The military judge presiding over the trial of the five men accused of organizing the Sept. 11, 2001, terrorist attacks declined Tuesday to explain a mysterious episode in which the audio and video feeds of the proceedings were severed.

The feeds to the public gallery and media centers were stopped for a few minutes during pretrial arguments Monday at Guantanamo Bay, Cuba, apparently startling the judge, Army Col. James Pohl.

On Tuesday, Pohl said the feeds should not have been cut off, but he did not explain who censored the hearing or whether some invisible hand has the authority to do so.

There is a 40-second delay in the transmission of commission proceedings to prevent the disclosure of classified material. Pohl said no classified material was being discussed at the time the feed was shut down. He stressed that only the judge can close the courtroom and that he must uphold any decision to cut the feed.

Joanna Baltes, a Justice Department lawyer working on the prosecution team, said the “original classification authority” reviews the feeds. The authority that Baltes referred to almost certainly is the CIA, but it remains unclear whether agency personnel have a previously undisclosed ability to cut the feed. Pohl said defense attorneys should be able to interview government personnel who could explain what technology is used in the courtroom.

When a defense attorney asked Tuesday about who had the power to cut the feed summarily, the judge said the discussion was sliding into an area that should not be discussed in open court.

Attorneys for the defendants said they were concerned that privileged communications with their clients could be picked up by microphones monitored by unknown officials. The CIA declined to comment.

The issue arose during the second day of another round of pretrial motions in the trial of Khalid Sheik Mohammed, the professed mastermind of the Sept. 11 attacks, and four co-defendants.

Attorneys for the men told the judge Tuesday that they want to spend 48 continuous hours at the secret facility at Guantanamo where the government holds high-value detainees.

“I want to sleep there,” said Navy Cmdr. Walter Ruiz, who represents Saudi defendant Mustafa al-Hawsawi.

“You want to sleep with your client?” asked Pohl, semi-facetiously.

Ruiz said he could sleep in an adjoining cell.

The defense teams said they want to visit the classified facility, known as Camp 7, to better understand the personal histories and psychology of their clients, which could be relevant in any sentencing phase of the death penalty case.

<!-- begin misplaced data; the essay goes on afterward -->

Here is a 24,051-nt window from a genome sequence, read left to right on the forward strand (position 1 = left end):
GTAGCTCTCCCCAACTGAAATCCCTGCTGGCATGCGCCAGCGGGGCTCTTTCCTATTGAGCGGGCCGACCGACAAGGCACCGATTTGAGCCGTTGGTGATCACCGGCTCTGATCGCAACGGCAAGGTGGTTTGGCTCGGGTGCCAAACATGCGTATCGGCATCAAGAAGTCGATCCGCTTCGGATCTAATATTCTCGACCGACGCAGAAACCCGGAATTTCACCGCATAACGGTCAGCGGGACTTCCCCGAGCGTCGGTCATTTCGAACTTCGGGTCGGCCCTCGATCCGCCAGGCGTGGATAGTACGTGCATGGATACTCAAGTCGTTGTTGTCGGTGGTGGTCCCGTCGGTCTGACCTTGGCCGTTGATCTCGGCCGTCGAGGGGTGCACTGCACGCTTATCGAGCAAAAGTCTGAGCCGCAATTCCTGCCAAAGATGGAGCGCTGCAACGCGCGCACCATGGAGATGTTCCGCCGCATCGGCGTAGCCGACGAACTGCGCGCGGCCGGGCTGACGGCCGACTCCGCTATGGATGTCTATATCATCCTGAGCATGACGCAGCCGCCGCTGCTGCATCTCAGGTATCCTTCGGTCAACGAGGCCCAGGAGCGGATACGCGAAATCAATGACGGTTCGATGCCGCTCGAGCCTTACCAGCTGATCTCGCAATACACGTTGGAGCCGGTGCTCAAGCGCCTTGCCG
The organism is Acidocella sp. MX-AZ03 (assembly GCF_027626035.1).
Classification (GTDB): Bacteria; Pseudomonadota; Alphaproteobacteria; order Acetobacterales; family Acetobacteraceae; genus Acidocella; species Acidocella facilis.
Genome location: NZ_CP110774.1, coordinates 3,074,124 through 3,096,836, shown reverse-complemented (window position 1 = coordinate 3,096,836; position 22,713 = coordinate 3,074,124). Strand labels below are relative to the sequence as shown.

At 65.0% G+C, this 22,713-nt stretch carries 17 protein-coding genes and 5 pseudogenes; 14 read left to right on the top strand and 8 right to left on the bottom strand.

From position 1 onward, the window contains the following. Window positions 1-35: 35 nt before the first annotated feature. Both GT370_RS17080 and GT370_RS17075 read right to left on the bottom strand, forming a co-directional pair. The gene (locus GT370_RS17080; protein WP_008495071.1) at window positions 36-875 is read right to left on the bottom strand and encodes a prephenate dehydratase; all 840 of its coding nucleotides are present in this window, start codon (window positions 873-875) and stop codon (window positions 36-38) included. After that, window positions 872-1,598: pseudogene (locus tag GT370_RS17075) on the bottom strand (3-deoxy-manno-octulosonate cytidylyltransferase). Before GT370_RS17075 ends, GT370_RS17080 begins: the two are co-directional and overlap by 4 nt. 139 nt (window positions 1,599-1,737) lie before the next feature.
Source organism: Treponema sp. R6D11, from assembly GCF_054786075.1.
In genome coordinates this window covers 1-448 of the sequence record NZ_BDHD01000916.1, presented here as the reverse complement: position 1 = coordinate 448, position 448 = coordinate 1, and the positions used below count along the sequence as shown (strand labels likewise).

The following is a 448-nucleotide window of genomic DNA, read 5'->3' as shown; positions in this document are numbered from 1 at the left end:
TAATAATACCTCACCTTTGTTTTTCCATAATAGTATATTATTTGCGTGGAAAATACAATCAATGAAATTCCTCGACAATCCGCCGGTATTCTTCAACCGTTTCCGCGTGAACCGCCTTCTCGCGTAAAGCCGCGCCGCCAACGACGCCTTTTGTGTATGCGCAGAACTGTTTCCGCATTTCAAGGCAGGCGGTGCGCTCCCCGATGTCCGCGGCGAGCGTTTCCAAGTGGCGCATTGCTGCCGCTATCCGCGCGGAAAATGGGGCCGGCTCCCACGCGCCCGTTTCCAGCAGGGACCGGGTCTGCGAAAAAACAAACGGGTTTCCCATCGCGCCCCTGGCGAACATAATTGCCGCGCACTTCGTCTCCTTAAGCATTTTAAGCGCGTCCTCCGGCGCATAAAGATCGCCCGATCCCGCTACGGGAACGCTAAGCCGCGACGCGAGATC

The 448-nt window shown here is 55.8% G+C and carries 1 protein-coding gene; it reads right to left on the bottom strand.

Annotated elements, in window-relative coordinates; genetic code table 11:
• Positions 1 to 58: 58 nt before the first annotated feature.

The lawyers said they wanted to inspect the cells of the accused, the adjoining cells, the utility room, the recreational area, the media room, the medical facilities and other parts of the detention center, including the control room. And they said they want to be able to repeat the 48-hour sleepover every six months.

Camp 7 is nestled in an undisclosed part of the 45-square-mile base and protected by a special Marine unit known as Task Force Platinum. The unit, inside layers of security, is completely separate from the other camps at Guantanamo where a majority of the 166 detainees are housed.

Ruiz said he also wanted to visit other facilities at Guantanamo where his client has been held. He said he believes that facilities other than Camp 7 also have held high-value detainees — although the government has never acknowledged their existence.

Navy Lt. Cmdr. Kevin B. Bogucki, who is defending the Yemeni Ramzi Binalshibh, said the prolonged stay is necessary because some aspects of the men’s incarceration may not be immediately visible “to the naked eye.” Bogucki did not elaborate, presumably because of restrictions on discussing classified information. But the high-value detainees are thought to be under constant surveillance.

The government said in a written response that it would not oppose a one-time short visit to record “potentially relevant evidence related to conditions of confinement.” But the government said that each defense team should visit separately, that no more than two people could be part of each team and that while in the facility, the team could not speak to its clients or other detainees.

“We are being incredibly reasonable,” said Army Maj. Robert McGovern, a member of the prosecution team, who told the judge that the government’s conditions for the visit “were requested for security purposes.”

“We don’t think it’s appropriate that they are walking around the facility tapping people on the shoulders,” he said, adding that nothing in the law allows defense attorneys to “walk around in [the] shoes” of their clients.

Pohl said he will rule later on the defense request to visit Camp 7.